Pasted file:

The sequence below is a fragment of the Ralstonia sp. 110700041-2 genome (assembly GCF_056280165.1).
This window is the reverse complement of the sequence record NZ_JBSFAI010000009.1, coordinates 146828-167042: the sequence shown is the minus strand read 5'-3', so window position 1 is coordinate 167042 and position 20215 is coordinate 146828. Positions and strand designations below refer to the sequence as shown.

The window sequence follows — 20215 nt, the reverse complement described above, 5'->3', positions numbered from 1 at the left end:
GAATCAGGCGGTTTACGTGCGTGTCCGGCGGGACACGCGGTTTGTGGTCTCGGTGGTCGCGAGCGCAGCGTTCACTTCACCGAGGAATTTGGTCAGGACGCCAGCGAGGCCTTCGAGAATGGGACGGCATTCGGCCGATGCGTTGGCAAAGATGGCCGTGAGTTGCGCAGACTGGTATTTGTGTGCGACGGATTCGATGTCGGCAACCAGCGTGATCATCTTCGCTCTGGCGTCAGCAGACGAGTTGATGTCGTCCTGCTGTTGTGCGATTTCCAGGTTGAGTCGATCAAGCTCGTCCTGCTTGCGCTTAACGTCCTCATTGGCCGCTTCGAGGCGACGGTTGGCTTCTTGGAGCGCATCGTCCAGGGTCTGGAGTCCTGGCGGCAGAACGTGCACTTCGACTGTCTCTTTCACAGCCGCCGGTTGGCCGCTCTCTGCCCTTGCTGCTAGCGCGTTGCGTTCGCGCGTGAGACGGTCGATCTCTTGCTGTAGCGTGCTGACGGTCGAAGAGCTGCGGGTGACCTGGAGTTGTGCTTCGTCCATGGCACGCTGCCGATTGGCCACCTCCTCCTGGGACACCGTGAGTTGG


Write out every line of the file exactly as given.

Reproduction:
The sequence below is a fragment of the Ralstonia sp. 110700041-2 genome (assembly GCF_056280165.1).
This window is the reverse complement of the sequence record NZ_JBSFAI010000009.1, coordinates 146828-167042: the sequence shown is the minus strand read 5'-3', so window position 1 is coordinate 167042 and position 20215 is coordinate 146828. Positions and strand designations below refer to the sequence as shown.

The window sequence follows — 20215 nt, the reverse complement described above, 5'->3', positions numbered from 1 at the left end:
GAATCAGGCGGTTTACGTGCGTGTCCGGCGGGACACGCGGTTTGTGGTCTCGGTGGTCGCGAGCGCAGCGTTCACTTCACCGAGGAATTTGGTCAGGACGCCAGCGAGGCCTTCGAGAATGGGACGGCATTCGGCCGATGCGTTGGCAAAGATGGCCGTGAGTTGCGCAGACTGGTATTTGTGTGCGACGGATTCGATGTCGGCAACCAGCGTGATCATCTTCGCTCTGGCGTCAGCAGACGAGTTGATGTCGTCCTGCTGTTGTGCGATTTCCAGGTTGAGTCGATCAAGCTCGTCCTGCTTGCGCTTAACGTCCTCATTGGCCGCTTCGAGGCGACGGTTGGCTTCTTGGAGCGCATCGTCCAGGGTCTGGAGTCCTGGCGGCAGAACGTGCACTTCGACTGTCTCTTTCACAGCCGCCGGTTGGCCGCTCTCTGCCCTTGCTGCTAGCGCGTTGCGTTCGCGCGTGAGACGGTCGATCTCTTGCTGTAGCGTGCTGACGGTCGAAGAGCTGCGGGTGACCTGGAGTTGTGCTTCGTCCATGGCACGCTGCCGATTGGCCACCTCCTCCTGGGACACCGTGAGTTGG